11 July 2015

Weightlifting and the 2/3 power law

At least since Haldane's 1926 paper [1], we know that the various characteristics of an organism scale according to different power laws. For instance, its mass increases as the volume, i.e. as the cube of the length: \(M \sim L^3\). The strength \(S\), however, should be proportional to the muscle section, and thus increase as \(S \sim L^2\). We therefore get \(S \sim M^{2/3}\).

This law has been verified in the 50s by Lietzke [2] for the world-record weightlifting total and found to hold with very good precision (exponent 0.6748, instead of 2/3). How have things evolved since then?

Figure 1: World records in Olympic weightlifting (totals), in 1972 (diamonds; snatch+ clean & jerk + press) and current values (open dots; only snatch+ clean & jerk). The lines are power law fits to the data, with exponents 0.7 (for 1972) and 0.54 (for current values).
In Figure 1 I plotted the records for the total, in 1972 (which include the press event) and the current ones (only snatch and clean & jerk); this explains the difference in magnitude. There is however a significant difference in the exponent: 0.7 for the 1972 data (within the error bar from the 2/3 value) but only 0.54 (±0.03) for the current values!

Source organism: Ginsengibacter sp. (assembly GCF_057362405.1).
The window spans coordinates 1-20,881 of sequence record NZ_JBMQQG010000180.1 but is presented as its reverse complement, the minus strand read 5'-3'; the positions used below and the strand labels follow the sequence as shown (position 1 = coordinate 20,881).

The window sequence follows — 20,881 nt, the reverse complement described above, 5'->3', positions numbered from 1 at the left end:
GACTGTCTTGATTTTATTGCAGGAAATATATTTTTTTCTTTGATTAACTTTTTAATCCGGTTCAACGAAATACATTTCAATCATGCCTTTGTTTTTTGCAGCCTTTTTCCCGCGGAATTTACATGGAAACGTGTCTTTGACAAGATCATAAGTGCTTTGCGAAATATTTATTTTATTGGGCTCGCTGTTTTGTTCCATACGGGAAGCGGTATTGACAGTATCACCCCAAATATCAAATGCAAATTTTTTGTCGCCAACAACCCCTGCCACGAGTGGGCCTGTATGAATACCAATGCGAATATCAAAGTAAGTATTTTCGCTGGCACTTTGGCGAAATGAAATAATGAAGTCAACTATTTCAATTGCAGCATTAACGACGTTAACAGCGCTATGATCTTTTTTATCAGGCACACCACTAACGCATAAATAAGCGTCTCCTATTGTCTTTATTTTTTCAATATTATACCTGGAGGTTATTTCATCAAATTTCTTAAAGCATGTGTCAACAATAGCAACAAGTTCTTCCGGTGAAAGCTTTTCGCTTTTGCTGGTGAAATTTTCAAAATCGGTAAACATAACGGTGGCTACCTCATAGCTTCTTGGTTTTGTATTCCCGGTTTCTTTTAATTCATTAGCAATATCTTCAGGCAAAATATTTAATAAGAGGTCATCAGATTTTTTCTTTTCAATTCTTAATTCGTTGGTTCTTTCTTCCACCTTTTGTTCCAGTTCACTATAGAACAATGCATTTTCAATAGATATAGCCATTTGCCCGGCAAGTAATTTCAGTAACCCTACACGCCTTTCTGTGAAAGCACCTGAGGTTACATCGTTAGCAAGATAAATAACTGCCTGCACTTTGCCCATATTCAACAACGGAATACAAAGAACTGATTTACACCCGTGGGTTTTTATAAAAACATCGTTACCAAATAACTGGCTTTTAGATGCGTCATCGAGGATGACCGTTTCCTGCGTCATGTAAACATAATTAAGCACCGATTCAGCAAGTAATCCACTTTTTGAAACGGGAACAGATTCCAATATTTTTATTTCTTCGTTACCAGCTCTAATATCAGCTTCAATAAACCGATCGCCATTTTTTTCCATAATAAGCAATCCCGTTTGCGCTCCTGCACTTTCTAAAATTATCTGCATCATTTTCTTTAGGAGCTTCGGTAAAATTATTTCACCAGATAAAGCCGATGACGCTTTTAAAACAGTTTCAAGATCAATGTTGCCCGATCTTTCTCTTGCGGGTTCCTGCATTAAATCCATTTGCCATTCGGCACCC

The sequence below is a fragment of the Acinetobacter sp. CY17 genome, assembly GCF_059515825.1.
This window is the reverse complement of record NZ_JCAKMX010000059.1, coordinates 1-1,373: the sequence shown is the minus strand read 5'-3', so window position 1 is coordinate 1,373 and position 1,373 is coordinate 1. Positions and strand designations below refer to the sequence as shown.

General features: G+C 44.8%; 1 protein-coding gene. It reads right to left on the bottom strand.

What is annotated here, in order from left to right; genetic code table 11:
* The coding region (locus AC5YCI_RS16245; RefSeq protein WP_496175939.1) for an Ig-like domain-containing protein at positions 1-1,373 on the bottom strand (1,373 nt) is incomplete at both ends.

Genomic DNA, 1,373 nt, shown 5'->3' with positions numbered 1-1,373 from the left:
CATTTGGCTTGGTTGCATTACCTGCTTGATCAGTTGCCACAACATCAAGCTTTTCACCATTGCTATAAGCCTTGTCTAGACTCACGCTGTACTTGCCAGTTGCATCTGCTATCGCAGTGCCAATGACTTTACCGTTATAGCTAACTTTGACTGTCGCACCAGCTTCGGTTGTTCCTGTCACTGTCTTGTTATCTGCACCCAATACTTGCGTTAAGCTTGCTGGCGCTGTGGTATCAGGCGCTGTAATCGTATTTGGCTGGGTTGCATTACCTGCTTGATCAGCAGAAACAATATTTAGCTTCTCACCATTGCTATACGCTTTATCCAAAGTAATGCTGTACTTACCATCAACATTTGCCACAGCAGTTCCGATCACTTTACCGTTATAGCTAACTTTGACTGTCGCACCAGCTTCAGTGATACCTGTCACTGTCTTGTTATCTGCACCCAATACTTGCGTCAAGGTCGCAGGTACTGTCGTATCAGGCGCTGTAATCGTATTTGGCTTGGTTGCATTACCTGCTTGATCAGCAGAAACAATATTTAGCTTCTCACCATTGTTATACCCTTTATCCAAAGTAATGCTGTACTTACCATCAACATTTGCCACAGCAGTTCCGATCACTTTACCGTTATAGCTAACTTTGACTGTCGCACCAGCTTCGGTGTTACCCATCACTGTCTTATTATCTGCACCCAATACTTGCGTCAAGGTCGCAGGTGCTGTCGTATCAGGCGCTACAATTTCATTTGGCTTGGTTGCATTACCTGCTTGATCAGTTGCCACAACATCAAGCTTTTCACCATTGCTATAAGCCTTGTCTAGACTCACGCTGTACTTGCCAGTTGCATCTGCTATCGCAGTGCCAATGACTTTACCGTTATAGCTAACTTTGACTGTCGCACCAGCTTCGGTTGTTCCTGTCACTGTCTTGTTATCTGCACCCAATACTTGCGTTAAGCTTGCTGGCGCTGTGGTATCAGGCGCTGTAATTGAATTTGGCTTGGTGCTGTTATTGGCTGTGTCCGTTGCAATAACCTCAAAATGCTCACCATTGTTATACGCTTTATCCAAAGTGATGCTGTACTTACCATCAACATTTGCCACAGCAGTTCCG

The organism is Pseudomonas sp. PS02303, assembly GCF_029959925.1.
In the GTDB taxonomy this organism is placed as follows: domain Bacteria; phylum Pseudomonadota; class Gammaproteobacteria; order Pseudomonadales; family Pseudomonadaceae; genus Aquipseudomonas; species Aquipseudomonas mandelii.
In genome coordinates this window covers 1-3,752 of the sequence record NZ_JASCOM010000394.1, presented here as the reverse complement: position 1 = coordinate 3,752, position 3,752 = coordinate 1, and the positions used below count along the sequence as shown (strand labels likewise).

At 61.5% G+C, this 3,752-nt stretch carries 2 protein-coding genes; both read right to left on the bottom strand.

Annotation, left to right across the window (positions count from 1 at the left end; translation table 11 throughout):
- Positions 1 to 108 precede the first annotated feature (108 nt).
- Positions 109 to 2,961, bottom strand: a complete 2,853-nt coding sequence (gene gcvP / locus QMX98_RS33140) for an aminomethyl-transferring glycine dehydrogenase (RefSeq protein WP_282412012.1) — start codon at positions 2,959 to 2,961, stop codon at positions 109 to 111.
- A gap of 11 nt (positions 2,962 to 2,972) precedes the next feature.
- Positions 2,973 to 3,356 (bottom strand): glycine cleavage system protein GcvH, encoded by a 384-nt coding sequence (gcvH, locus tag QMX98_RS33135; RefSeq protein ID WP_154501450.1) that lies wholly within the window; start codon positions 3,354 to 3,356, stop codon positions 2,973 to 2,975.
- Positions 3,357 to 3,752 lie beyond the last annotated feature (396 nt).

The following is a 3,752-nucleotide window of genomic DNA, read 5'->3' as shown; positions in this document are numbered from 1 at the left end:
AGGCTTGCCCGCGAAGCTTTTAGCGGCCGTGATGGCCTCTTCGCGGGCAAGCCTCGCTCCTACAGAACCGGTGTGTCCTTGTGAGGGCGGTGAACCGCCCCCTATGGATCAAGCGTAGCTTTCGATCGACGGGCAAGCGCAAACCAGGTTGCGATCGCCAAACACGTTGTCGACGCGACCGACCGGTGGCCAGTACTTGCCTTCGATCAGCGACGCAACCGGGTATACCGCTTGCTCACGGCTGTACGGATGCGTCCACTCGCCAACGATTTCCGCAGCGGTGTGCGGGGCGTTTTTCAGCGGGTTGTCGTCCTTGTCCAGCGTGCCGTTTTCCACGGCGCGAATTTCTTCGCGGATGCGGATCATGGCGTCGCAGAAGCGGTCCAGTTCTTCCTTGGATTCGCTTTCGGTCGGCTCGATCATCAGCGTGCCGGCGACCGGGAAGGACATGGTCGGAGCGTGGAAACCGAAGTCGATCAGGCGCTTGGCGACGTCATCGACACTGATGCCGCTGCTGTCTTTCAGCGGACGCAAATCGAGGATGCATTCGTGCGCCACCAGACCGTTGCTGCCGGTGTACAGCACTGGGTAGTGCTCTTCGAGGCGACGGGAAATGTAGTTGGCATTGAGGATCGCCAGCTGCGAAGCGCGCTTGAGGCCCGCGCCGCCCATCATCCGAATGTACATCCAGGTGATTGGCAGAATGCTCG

I then did the same analysis for the individual events, see Figure 2 for the 1972 values and Figure 3 for the current ones. The discrepancy holds, although the 1972 snatch and clean & jerk records are not well described by a power law.

Figure 2: World records for the individual events in 1972 and power-law fits, with exponents 0.64 ± 0.07 for the snatch and clean & jerk and 0.76 ± 0.05 for the press.
Figure 3: Current world records for the individual events and power-law fits, with exponents 0.54 ± 0.05 and 0.55 ± 0.03 for men and 0.66 ± 0.05 and 0.75 ± 0.03 for women (snatch and C & J, respectively).
In Figure 3 I also plotted the values for the women's records in the two events, with exponents 0.66 ± 0.05 and 0.75 ± 0.03 for the snatch and C & J, respectively! For all the fits, I assigned the record value to the maximum weight in the class and I did not include the heaviest class, which is not well defined.

What does this all mean?
  • First of all, the power-law model does not describe the data all that well.
  • Second, the 2/3 exponent is not very robust and has not persisted in time, as Lietzke had predicted in his paper.
  • Finally, I have no idea how to explain the flatter dependence for current men's records with respect to the 1972 ones and also to the women's records.

[1] J. B. S. Haldane, "On being the right size" in Possible Words and Other Papers (Harper & Brothers, New York), pp. 20-28, (1928).
[2] M. H. Lietzke, "Relation between Weight-Lifting Totals and Body Weight", Science 124, pp. 486-487, (1956).

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